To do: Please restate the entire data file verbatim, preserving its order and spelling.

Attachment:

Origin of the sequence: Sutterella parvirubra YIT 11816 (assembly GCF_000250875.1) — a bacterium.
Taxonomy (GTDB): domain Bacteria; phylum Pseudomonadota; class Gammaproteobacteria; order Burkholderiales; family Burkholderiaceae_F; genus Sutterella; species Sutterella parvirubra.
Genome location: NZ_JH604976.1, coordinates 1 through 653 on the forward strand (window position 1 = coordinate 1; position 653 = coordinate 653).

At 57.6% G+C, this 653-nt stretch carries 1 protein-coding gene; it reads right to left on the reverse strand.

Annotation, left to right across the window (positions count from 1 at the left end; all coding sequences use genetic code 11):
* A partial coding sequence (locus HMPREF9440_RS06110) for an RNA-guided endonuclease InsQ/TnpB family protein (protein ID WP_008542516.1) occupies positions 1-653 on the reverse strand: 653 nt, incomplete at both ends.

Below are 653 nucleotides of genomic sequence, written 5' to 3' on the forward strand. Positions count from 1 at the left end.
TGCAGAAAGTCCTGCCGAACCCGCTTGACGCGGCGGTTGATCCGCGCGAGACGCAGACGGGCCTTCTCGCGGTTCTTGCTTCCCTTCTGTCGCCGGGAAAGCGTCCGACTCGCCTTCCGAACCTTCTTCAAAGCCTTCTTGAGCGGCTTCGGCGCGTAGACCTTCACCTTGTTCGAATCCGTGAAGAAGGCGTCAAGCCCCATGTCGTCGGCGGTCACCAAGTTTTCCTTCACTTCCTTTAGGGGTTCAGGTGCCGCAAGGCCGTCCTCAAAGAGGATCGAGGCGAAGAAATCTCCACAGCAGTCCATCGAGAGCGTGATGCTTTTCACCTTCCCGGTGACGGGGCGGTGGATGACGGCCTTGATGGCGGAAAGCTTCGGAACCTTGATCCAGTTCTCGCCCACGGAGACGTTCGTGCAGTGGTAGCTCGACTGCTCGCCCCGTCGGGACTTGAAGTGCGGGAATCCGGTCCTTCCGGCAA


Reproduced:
Origin of the sequence: Sutterella parvirubra YIT 11816 (assembly GCF_000250875.1) — a bacterium.
Taxonomy (GTDB): domain Bacteria; phylum Pseudomonadota; class Gammaproteobacteria; order Burkholderiales; family Burkholderiaceae_F; genus Sutterella; species Sutterella parvirubra.
Genome location: NZ_JH604976.1, coordinates 1 through 653 on the forward strand (window position 1 = coordinate 1; position 653 = coordinate 653).

At 57.6% G+C, this 653-nt stretch carries 1 protein-coding gene; it reads right to left on the reverse strand.

Annotation, left to right across the window (positions count from 1 at the left end; all coding sequences use genetic code 11):
* A partial coding sequence (locus HMPREF9440_RS06110) for an RNA-guided endonuclease InsQ/TnpB family protein (protein ID WP_008542516.1) occupies positions 1-653 on the reverse strand: 653 nt, incomplete at both ends.

Below are 653 nucleotides of genomic sequence, written 5' to 3' on the forward strand. Positions count from 1 at the left end.
TGCAGAAAGTCCTGCCGAACCCGCTTGACGCGGCGGTTGATCCGCGCGAGACGCAGACGGGCCTTCTCGCGGTTCTTGCTTCCCTTCTGTCGCCGGGAAAGCGTCCGACTCGCCTTCCGAACCTTCTTCAAAGCCTTCTTGAGCGGCTTCGGCGCGTAGACCTTCACCTTGTTCGAATCCGTGAAGAAGGCGTCAAGCCCCATGTCGTCGGCGGTCACCAAGTTTTCCTTCACTTCCTTTAGGGGTTCAGGTGCCGCAAGGCCGTCCTCAAAGAGGATCGAGGCGAAGAAATCTCCACAGCAGTCCATCGAGAGCGTGATGCTTTTCACCTTCCCGGTGACGGGGCGGTGGATGACGGCCTTGATGGCGGAAAGCTTCGGAACCTTGATCCAGTTCTCGCCCACGGAGACGTTCGTGCAGTGGTAGCTCGACTGCTCGCCCCGTCGGGACTTGAAGTGCGGGAATCCGGTCCTTCCGGCAA